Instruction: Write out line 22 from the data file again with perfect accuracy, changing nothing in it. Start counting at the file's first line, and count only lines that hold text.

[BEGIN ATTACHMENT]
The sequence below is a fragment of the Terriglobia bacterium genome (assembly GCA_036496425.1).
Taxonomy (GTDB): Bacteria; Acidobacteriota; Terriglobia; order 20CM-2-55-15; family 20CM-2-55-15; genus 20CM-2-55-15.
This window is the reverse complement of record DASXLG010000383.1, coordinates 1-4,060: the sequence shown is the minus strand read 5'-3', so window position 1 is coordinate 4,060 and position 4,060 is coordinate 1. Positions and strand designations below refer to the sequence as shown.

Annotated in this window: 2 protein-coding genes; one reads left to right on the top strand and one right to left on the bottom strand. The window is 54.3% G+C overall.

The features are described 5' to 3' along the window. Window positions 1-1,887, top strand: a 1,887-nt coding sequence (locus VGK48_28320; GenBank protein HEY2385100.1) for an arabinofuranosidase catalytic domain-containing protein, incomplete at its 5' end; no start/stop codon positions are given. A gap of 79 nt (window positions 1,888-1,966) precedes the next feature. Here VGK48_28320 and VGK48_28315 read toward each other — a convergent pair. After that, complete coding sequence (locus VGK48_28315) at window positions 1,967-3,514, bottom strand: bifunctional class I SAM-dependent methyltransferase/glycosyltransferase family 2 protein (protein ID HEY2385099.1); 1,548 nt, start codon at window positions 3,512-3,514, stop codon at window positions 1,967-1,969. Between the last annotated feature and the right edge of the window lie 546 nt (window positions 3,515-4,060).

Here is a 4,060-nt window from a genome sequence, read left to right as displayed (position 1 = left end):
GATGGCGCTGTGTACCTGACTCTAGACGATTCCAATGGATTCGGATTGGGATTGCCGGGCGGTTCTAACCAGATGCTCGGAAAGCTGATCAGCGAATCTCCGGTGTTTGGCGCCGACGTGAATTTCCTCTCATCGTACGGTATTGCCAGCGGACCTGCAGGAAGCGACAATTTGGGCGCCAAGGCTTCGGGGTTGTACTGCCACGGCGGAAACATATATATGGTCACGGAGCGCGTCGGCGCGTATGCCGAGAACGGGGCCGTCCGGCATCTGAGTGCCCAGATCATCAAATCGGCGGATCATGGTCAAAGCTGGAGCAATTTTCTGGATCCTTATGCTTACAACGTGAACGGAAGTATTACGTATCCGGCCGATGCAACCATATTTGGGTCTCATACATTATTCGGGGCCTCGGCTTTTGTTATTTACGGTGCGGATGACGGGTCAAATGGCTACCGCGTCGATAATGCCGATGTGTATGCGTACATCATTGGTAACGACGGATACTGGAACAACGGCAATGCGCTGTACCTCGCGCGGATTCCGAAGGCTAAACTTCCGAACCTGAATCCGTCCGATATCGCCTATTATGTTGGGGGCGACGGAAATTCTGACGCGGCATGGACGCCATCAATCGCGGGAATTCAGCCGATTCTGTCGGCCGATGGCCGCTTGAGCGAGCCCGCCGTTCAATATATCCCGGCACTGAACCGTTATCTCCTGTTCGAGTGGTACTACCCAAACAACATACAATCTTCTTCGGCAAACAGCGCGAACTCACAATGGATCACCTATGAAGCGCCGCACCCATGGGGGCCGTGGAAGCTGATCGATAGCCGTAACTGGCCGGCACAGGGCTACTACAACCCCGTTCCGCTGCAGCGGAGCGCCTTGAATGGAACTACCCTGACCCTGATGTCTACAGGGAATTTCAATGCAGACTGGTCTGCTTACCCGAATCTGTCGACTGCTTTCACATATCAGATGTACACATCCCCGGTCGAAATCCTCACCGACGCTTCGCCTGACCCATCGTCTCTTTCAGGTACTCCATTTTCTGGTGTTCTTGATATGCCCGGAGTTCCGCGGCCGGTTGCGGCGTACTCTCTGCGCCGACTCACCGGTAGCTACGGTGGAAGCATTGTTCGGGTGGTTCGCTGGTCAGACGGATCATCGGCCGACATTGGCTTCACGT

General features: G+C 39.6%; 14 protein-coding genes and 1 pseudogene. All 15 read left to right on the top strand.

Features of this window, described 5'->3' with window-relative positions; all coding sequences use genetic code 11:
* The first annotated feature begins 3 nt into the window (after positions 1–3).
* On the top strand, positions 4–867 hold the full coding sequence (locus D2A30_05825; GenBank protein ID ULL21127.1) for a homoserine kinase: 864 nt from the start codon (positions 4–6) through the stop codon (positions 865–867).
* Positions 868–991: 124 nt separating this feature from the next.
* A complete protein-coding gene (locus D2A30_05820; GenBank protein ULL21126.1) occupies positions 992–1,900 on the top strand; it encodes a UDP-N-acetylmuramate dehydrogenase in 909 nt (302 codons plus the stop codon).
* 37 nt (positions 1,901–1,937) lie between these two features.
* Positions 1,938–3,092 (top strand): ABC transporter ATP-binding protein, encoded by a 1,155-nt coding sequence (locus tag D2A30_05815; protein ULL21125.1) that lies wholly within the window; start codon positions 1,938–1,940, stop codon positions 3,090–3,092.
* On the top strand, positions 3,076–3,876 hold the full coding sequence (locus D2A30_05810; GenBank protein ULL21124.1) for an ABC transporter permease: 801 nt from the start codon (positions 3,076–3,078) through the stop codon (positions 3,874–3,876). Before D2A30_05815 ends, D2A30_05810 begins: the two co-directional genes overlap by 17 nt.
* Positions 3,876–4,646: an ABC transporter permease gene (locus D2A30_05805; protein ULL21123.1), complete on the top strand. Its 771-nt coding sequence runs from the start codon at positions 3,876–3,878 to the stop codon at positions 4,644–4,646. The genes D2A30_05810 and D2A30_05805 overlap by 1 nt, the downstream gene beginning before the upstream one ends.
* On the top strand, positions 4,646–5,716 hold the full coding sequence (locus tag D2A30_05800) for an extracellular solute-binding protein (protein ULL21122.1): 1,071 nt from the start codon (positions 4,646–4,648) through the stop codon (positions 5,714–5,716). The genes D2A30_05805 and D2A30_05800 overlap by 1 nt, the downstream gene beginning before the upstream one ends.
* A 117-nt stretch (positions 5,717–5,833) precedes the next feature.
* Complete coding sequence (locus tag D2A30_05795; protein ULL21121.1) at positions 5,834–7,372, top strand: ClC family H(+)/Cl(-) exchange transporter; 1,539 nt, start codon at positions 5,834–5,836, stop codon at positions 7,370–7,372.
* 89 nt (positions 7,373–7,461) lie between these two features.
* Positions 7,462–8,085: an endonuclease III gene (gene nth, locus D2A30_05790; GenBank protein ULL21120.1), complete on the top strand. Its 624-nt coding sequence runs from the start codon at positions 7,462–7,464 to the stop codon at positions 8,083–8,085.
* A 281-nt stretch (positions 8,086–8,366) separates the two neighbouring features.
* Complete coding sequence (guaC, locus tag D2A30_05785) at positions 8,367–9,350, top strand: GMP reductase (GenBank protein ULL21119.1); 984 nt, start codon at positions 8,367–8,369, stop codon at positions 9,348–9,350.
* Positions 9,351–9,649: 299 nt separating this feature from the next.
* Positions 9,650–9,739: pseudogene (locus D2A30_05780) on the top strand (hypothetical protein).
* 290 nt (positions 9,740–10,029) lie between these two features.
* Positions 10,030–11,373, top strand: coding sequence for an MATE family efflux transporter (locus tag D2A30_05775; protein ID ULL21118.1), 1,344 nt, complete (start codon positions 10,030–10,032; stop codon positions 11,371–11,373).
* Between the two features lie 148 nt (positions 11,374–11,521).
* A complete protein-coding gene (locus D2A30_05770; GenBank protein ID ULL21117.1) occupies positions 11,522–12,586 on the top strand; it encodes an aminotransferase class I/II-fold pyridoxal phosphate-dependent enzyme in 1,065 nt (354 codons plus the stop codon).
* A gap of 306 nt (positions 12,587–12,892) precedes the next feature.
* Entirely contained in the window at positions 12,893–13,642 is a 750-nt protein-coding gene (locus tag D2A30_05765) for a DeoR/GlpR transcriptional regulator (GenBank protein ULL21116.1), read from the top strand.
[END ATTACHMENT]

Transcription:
* Positions 7,462–8,085: an endonuclease III gene (gene nth, locus D2A30_05790; GenBank protein ULL21120.1), complete on the top strand. Its 624-nt coding sequence runs from the start codon at positions 7,462–7,464 to the stop codon at positions 8,083–8,085.